PR hurricaneby Al Simpson




On September 28th, Donald Trump said: “The governor of Puerto Rico is so thankful for the great job that we’re doing. . . . The governor said we are doing a great job. . . . We have had tremendous reviews from government officials . . . and this morning, the governor made incredible statements about how well we’re doing. . . . So everybody has said it’s amazing the job that we’ve done in Puerto Rico, we’re very proud of it. . . . I think we’ve done a really good job . . . and we are going to do far more than anybody else would ever be able to do and it’s being recognized as such.”

Just maybe this is a bit of exaggeration, or maybe there really was an intent to do something other than a great job. The President did not fail to remind Puerto Ricans of their $74 billion debt to the US.

Puerto Rico was hit by Hurricane Maria on September 20 and 21, and on Friday, September 29, the U.S. finally started to coordinate aid to the Island after it suspended the Jones Act the day before.  The Jones Act, which made it much harder to transfer emergency goods to the Island, states that any goods ferried port-to-port in the U.S. must be carried by American vessels and crew or the recipients must pay extra taxes, tariffs and fees. Jones is only one factor that combined to make the cost of living 13% higher than on the mainland. Everything got worse since 2006, when the US Congress let tax breaks for businesses in PR expire, and they left.  The only break Puerto Ricans got since was to make borrowing easier, and since then PR has had to institute tax increases to pay off the debt to US banks, and cut back on public services and infrastructure.  The fragile electric and communication and health care systems, among others, have made the devastation so much worse.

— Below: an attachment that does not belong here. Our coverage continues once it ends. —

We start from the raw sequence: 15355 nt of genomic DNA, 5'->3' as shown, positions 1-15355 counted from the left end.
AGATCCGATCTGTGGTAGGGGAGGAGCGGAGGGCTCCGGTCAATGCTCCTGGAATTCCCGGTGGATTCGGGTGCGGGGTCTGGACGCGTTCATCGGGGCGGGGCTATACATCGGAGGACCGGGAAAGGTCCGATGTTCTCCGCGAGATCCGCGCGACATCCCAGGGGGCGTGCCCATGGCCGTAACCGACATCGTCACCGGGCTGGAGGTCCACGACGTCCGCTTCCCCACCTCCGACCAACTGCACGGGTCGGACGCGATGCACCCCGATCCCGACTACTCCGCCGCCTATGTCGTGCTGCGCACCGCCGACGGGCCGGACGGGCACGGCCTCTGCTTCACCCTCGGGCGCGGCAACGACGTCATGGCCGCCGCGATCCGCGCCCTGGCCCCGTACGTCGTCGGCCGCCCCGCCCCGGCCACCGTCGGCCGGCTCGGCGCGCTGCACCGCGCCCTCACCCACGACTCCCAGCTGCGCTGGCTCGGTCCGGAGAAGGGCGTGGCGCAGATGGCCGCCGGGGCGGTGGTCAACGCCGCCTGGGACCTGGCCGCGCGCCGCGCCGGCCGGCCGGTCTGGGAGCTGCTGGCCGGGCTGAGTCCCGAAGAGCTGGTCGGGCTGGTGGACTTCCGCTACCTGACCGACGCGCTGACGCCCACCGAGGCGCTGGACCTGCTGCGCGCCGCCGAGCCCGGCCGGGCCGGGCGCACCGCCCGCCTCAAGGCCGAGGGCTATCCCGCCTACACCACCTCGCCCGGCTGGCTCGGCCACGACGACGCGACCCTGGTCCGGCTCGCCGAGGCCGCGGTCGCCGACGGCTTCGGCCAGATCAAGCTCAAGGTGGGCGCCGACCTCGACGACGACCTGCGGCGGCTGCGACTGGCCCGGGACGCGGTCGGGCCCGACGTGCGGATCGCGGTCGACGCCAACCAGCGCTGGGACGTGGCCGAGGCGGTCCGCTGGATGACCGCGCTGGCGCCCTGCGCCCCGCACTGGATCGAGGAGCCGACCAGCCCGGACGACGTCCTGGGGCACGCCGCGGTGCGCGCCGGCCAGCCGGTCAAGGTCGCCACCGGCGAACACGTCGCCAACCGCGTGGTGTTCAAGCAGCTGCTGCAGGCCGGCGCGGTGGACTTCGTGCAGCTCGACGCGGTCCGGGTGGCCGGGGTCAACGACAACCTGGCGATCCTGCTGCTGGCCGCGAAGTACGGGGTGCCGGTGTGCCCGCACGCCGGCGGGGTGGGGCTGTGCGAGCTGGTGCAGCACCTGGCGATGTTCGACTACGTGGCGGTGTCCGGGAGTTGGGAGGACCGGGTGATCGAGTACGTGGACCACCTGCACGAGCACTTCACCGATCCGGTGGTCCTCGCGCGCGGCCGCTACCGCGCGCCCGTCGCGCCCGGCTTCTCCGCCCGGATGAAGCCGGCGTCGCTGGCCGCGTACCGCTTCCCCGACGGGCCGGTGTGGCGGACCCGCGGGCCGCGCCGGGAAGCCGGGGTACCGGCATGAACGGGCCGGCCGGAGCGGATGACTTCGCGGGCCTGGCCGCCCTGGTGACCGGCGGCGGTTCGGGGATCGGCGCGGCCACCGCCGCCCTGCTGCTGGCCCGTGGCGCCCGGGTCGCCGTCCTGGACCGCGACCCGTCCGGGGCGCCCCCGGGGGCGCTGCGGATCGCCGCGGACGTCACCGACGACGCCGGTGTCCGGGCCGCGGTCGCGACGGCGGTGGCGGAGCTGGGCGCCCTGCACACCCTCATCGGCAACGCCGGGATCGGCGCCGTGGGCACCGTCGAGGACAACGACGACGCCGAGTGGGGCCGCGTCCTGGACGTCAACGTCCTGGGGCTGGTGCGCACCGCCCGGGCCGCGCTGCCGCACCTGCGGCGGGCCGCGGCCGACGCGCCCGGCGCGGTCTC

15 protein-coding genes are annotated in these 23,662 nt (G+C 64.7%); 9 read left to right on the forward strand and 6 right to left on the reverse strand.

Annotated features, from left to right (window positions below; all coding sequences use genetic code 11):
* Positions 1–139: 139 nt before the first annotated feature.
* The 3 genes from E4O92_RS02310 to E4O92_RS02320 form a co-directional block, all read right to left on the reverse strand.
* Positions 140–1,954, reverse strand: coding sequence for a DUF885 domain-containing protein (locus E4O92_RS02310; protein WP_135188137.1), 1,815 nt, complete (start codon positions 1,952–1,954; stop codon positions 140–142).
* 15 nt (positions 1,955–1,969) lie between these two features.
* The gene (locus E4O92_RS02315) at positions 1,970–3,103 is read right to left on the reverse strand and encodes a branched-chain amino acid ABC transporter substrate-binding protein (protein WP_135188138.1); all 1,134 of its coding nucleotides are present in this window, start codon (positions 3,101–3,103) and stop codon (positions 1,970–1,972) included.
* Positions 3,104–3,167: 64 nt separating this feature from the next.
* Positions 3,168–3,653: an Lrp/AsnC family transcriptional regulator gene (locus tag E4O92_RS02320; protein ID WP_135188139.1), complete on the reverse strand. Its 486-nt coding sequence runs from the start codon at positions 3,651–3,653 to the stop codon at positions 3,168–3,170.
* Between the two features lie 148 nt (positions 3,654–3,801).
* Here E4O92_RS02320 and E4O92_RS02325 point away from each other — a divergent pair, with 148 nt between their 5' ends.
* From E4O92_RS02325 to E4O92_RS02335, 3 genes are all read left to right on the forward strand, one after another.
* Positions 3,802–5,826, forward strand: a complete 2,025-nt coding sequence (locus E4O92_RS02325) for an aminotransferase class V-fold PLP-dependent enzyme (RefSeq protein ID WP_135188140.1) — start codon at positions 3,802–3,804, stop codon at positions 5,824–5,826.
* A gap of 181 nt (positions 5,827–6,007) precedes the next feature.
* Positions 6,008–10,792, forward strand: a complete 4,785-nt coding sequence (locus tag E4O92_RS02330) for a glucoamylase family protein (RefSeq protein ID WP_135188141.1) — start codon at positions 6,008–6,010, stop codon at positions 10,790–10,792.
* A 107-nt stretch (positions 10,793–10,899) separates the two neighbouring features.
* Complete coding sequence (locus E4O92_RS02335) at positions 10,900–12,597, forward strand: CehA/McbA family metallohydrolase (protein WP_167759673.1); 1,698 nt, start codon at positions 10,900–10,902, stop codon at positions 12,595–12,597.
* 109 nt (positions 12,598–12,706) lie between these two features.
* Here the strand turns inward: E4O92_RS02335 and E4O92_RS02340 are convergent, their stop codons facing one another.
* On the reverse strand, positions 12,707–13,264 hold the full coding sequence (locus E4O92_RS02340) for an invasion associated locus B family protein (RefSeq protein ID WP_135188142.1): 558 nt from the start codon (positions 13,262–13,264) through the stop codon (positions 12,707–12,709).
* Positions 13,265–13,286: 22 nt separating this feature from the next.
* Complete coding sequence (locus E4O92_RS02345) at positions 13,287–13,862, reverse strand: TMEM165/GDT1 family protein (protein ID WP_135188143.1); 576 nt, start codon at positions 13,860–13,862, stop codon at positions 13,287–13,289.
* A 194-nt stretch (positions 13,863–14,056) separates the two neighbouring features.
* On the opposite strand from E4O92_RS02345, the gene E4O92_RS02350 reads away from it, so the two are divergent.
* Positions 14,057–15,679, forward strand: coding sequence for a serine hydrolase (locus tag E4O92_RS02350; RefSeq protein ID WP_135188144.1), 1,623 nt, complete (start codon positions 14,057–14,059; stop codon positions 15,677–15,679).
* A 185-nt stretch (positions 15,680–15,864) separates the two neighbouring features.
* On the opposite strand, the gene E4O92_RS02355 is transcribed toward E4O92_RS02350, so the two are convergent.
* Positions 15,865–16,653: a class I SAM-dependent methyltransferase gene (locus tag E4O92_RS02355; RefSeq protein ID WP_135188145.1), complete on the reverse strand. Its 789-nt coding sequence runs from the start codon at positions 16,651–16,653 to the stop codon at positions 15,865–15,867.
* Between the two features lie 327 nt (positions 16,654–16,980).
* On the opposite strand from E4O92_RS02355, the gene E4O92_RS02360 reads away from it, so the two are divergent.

PR demo against military in ViequesWHAT WILL THE ROLE OF THE MILITARY BE?

On Thursday, September 28, the USS Kearsarge, an amphibious assault ship, was dispatched toward Puerto Rico as part of the large military intervention on the Island. Other amphibious assault vessels, such the USS Wasp, will also be sent. Although the move has been presented as a necessary response to the devastation caused by Hurricane Maria, it is also aimed at containing possible civil unrest. In addition to the 1,500 troops of the Puerto Rican National Guard currently involved in rescue efforts, thousands more US Army and National Guard soldiers will be sent. This will be one of the largest US military interventions in Puerto Rican history. The ostensible purpose of the military operation is to make up for the collapse of physical infrastructure that has left vital supplies sitting in Puerto Rican ports with no means of getting them to the people in the Island’s interior.

The military effort is under the command of Brigadier General Richard Kim, whose previous tenure includes combat tours in Iraq and most recently in Afghanistan. He is currently Deputy Commanding General of the United States Army North Division. He will be in charge of the entire US “recovery” operation in Puerto Rico with responsibility over the military, the Federal Emergency Management Agency (FEMA), other government agencies, and the private sector, thus effectively superseding the local government.

History of the US and PR

Puerto Rico has long been of use to the US military; the US annexed it in the Spanish American War of 1898. In 1917 citizenship was granted to the islanders, which allowed 18,000 to be drafted into WW1. In 1941, the U.S. established military bases in the islands of Vieques and Culebra. For over 60 years, the U.S. Navy used Vieques for target practice in Navy bombing exercises, dropping napalm, Agent Orange, and between 300 and 800 tons of depleted uranium-tipped ammunition. In total, the Navy dropped nearly 3 million pounds of bombs on Vieques, until stopped by mass protest in 2003.  One must wonder if a plan for military bases in a less populated Puerto Rico might be part of the thinking of Washington now.


Just consider the conditions on October 1 according to the New York Times: